A clearance bin find led Stephen Sylvester to discover a part of his voice that has led him on an incredible journey thus far. One that has included making it to Hollywood on ‘American Idol.’ We talked about the moment the judges gave him that infamous golden ticket, the way he can bring a crowd to tears (in the best way), his latest release, ‘‘Let Me Be Strong,’ and more in this back and forth exchange.
Kendra: Your mama taught you to be humble, but your daddy seemed to be the one with the musical lessons. Were you always one to take his word when it came to music or did you rebel just a little?
Stephen Sylvester: My Dad definitely brought music and singing into our lives in a big way, but I pushed back against his efforts to teach me to play guitar as a teenager for sure. To his credit, I think I just wasn’t ready yet, and the way I sing today was influenced in a massive way by my dad’s voice. So I’d say half rebellion, half genetic predisposition.
Kendra: You eventually found your voice but you did lean more towards the songwriting side of things for a minute. When did you decide to start singing what you wrote?
Stephen Sylvester: You know, I sang covers at the top of my lungs from a young age, and that kind of performing came naturally to me. The songwriting thing started when my wife was going through treatment for leukemia – before then I didn’t have much to say to be quite honest. Writing songs gave me an outlet for those huge feelings I hadn’t experienced before, and performing my own work felt a lot more right than any cover song ever did. I still enjoy playing music by other artists, but I’m definitely a singer/songwriter if that makes sense.
Kendra: But again, you found that voice and in the title track – Stephen…the soul! It gave me Garth Brooks when he did the influences box set and had the ‘Blue-Eyed Soul’ disc. Are there any soul and R&B artists from the past or even today that you draw inspiration from in your performances?
Stephen Sylvester: Thank you! Wow, that’s really flattering to be compared to Garth. My first experience listening to non-kids music was a Motown compilation CD I found in the clearance bin – classic songs by Otis Redding, Wilson Pickett, The Four Tops, Stevie Wonder, and my all-time favorite singer to this day: Sam Cooke. I owe a lot to those artists for helping me find a unique, soulful way of doing country music.
Kendra: We’re going back and forth here because I do want to talk about your way with words. You’re like the ‘This Is Us’ of songwriters right now with your ability to get the waterworks going in a crowd. Is there any secret formula to writing a song that’s guaranteed to make people cry?
Stephen Sylvester: Well shucks, I don’t know about that but I’ll take the compliment anyway! The first time I made an audience cry with an original song still feels like it happened last week. That was the moment I knew I wasn’t a local bar singer anymore. And as far as a songwriting secret I don’t think there’s one that works for everybody, but I find that the more vulnerable the story in the song is, the more the audience can connect with it. And you can feel it in the air when that happens – it’s like real, actual magic.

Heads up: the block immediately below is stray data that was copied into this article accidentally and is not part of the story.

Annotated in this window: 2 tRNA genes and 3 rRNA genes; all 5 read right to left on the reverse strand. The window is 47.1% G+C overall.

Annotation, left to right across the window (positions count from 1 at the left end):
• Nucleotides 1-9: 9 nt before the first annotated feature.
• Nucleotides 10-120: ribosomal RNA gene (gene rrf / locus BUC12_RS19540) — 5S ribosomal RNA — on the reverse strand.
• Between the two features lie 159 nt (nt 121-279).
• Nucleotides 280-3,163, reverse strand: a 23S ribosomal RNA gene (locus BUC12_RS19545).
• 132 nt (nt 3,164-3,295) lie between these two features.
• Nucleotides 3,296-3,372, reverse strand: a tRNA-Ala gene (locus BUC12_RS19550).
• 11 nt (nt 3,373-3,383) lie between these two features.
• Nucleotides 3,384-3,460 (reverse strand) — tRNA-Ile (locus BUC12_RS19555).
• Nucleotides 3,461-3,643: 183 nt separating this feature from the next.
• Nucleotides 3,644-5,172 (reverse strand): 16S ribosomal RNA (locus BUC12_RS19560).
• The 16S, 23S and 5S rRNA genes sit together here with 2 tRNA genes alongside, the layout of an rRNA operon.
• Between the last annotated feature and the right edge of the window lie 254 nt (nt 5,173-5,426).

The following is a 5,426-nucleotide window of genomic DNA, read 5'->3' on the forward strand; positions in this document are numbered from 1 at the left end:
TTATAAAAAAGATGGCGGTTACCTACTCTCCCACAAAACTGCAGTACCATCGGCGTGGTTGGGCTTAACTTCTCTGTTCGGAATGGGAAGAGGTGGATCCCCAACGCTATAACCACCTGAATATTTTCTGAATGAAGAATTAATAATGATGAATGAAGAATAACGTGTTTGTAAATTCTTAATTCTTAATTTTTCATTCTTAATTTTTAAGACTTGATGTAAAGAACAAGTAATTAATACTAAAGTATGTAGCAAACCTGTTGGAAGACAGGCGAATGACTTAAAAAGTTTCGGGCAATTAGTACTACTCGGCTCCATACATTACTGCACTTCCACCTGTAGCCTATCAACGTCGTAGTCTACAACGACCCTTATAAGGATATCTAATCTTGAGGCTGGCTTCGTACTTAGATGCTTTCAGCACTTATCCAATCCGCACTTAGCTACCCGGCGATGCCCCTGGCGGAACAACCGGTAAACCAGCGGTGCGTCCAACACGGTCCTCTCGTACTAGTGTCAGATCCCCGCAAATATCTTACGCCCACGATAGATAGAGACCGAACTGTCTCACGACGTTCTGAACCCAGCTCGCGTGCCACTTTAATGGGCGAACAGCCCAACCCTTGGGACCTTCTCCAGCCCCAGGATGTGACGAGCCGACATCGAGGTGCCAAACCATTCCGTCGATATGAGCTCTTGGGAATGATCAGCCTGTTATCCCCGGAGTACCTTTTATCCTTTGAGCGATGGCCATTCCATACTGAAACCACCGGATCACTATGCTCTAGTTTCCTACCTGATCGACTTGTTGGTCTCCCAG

Kendra: Speaking of crying and TV, there are always a lot of tears when it comes to ‘American Idol.’ Whether as a viewer or someone who’s made it on the show, I’d love to know what was your initial thought when you heard the famous, “You’re going to Hollywood?”
Stephen Sylvester: Oh my goodness it was INCREDIBLE. Although the moment is sort of a blur – that whole day still feels like it might have been a dream. My wife did all of the crying for both of us. I think she was more excited than I was when I got the golden ticket.
Kendra: Was this your first time trying out, and would you try again on maybe…’The Voice’ or ‘America’s Got Talent?’
Stephen Sylvester: I actually got invited to be on ‘The Voice’ as well, but I, unfortunately, couldn’t make the time commitment and keep my day job. And now I’m too old to go back to ‘American Idol’, believe it or not, but a bunch of folks who were on the show with me have gone back. I might have to see about ‘America’s Got Talent,’ but in all seriousness, I’ve always wanted to get roasted by Simon. Honesty is the best criticism!
Kendra: Okay, time for a side note – with this month being Easter…my favorite holiday only because the candy game is on point, I want to ask if you could have the perfect holiday basket filled with your favorite treat and an album that you cannot live without, what would be in your basket?
Stephen Sylvester: Oof that’s tough to pick just one, but I’ll have to go with Kinder Bueno Eggs. They’re just the perfect easter candy, in my opinion, 10 out of 10. As for an album, I can’t get enough of ‘Continuum’ by John Mayer. I know every word and I’m still not tired of it!
Kendra: Lastly, with ‘Let Me Be Strong’ out now, what’s next for you as spring continues to roll into summer?
Stephen Sylvester: For now it’s back to the regular grind of playing shows and writing songs – but Chris Keaton (my manager) and I are constantly pitching the songs to artists and labels. Hopefully, someone will be interested in the near future, and you might see me at some songwriting festivals in the Fall.